- location:Monrovia, Liberia, West Africa
Journalists Extol Pres. Sirleaf For Signing The Table Mountain Declaration
On the eve of the commemoration of Liberia’s 165th Independence Anniversary, a cross-section of Liberians including journalists and media practitioners in the country and abroad have hailed President Ellen Johnson Sirleaf
for the bold step she has taken to enhance press freedom and freedom of expression in the Country with the signing of the Table Mountain Declaration last Saturday, July 21, 2012.
According to an official of the Press Union of Liberia (PUL), the essence of President Sirleaf appending her signature to this all important document, that significantly removes barriers that may pose as hindrance for journalists in the discharge of their duties is that like the introduction of multiparty democracy which is today being practiced under President in the country, with an optimum degree of fairness and transparency devoid of any hidden agenda.
A journalist at the Liberia Broadcasting System noted that the signatures pave the way for the Table Mountain Declaration to head towards its next destination, which is its presentation to the legislature for promulgation into law. The declaration seeks to decriminalize and expunge existing laws in Liberia’s law books such as libel, defamation, the infamous decree 88A that was introduced by Liberia’s military junta all of which had tended to muzzle press freedom and haunt journalists like a nightmare.
According to a lawyer that sympathizes with the agony and trials that the press in Liberia had gone through over the years, ‘if one is to nurture democracy with the sincerity that is devoid of hypocrisy, the best way to do so is by providing the enabling environment that guarantees press freedom; given that free expression is the fundamental corner-stone on which thrives every other freedom and realistic democracy in the world.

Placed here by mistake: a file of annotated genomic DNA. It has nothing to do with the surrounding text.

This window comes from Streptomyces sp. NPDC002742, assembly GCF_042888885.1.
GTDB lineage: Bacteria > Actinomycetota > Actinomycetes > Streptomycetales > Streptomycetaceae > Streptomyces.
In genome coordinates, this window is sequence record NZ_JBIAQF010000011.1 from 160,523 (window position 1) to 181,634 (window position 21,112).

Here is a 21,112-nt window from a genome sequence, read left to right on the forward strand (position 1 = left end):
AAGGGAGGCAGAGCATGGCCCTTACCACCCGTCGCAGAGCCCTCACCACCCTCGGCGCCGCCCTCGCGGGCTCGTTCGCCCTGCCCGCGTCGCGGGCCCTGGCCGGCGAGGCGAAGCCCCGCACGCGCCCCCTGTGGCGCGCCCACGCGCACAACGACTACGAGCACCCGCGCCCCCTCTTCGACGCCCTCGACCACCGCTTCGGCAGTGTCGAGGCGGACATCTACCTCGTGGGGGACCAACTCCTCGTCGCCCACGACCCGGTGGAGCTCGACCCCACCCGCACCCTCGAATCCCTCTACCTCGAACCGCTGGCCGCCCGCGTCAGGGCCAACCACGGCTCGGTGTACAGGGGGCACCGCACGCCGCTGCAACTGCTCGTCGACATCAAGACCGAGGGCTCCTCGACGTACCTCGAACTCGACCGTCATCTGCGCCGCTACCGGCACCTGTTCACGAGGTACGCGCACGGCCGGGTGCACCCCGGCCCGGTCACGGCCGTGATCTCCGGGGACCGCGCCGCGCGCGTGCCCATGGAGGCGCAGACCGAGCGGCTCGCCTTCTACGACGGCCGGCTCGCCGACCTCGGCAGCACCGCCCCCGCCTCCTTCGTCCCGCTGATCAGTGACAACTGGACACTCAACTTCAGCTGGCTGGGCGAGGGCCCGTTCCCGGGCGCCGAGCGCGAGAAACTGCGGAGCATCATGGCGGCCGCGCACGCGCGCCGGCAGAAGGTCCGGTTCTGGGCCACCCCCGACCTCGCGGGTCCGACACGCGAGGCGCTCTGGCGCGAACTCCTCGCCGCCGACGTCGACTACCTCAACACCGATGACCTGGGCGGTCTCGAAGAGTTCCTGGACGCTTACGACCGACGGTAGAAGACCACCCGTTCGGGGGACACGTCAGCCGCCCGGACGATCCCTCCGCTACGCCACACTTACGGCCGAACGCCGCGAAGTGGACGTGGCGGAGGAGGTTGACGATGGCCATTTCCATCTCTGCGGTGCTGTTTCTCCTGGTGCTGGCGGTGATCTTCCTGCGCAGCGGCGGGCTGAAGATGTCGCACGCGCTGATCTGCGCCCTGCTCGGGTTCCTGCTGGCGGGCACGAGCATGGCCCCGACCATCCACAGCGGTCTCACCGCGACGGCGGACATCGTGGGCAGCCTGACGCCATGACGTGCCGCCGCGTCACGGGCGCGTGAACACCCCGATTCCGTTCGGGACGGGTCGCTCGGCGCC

An official of the Ministry of Information, Culture and Tourism stated that the list of journalists and media practitioners that fell afoul with the law and incurred the wrath of past administrations is long. According to him, they include: Tuan Wreh, an ex-editor of the government party owned Liberian Age newspaper, Rufus Darpoh one of Liberia’s veteran editors who was sent to Belle Yella, television anchorman Charles Gbenyon etc. One may for example wonder about the circumstances leading to the death of ex-BBC stringer John Vambo.
This is why Liberians commend Her Excellency President Sirleaf for the courageous act to turn over the pages of history by liberalizing the press in Liberia barely a year after the Freedom of Information (FOI) bill on which many African governments are dragging their feet was passed into law in Liberia, indicating that the last vestiges of anachronistic laws against press freedom in the Country had been finally removed. May God bless President Madam Sirleaf for giving the press in Liberia a new leash of life.
The press liberalization itself is not the end in itself, because where the rights of one person ends there the rights of another person begins. The newly achieved freedom should not be used by the media as a pretext to indulge in sensationalism and yellow journalism by infringing on the hard-won reputation of innocent citizens especially for financial gains. The press in turn is expected to be responsible and accountable for the abuse of the freedom, thereof.
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